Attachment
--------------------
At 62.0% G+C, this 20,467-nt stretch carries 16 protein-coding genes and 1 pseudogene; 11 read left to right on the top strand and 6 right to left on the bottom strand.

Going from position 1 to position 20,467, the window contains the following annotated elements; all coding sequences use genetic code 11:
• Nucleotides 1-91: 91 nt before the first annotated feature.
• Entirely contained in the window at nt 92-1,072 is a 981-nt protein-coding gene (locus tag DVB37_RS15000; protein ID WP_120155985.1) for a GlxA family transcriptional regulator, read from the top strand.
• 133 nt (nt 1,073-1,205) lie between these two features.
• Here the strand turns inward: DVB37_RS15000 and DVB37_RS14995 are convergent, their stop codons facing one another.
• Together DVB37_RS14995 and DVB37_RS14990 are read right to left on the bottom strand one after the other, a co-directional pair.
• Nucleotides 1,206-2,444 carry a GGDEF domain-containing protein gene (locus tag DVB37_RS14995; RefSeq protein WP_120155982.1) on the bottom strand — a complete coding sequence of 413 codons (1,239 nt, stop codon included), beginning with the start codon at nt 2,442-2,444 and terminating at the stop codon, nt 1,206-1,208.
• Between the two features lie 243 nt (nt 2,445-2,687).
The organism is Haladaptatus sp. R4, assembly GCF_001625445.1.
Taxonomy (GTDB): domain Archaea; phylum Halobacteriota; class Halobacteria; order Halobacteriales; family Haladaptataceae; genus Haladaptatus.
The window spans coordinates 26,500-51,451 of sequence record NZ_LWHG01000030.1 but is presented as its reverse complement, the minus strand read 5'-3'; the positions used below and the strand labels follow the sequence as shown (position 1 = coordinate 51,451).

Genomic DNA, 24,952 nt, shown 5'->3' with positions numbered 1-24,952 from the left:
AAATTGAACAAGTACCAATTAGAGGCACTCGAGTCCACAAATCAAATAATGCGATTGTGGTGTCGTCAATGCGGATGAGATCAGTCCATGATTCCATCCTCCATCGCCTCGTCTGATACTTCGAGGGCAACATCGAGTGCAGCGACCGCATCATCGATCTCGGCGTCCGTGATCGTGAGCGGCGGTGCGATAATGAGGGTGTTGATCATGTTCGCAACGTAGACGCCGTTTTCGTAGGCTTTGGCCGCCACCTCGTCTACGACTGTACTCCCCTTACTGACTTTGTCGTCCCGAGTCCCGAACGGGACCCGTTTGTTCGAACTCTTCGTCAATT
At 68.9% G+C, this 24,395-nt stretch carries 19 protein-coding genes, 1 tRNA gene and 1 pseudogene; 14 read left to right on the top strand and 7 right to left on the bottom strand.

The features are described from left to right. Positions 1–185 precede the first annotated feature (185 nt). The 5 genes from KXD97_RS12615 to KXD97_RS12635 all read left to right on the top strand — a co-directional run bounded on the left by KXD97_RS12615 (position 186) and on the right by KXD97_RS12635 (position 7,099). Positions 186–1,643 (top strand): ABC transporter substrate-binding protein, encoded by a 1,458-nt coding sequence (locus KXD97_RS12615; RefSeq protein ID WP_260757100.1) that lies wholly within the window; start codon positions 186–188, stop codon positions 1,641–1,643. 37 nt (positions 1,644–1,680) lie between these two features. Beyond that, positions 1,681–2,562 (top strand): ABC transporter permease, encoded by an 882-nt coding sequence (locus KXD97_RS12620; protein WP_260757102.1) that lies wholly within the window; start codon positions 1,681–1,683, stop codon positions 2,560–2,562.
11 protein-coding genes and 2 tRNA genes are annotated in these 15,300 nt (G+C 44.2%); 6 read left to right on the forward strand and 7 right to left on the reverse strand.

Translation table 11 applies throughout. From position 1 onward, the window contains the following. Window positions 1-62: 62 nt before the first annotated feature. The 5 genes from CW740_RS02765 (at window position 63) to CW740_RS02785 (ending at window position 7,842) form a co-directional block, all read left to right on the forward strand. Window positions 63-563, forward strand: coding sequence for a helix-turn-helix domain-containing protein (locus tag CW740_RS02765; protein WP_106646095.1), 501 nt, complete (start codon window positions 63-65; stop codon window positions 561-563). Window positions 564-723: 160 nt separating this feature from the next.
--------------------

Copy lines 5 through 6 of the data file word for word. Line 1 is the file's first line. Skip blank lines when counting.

• 133 nt (nt 1,073-1,205) lie between these two features.
• Here the strand turns inward: DVB37_RS15000 and DVB37_RS14995 are convergent, their stop codons facing one another.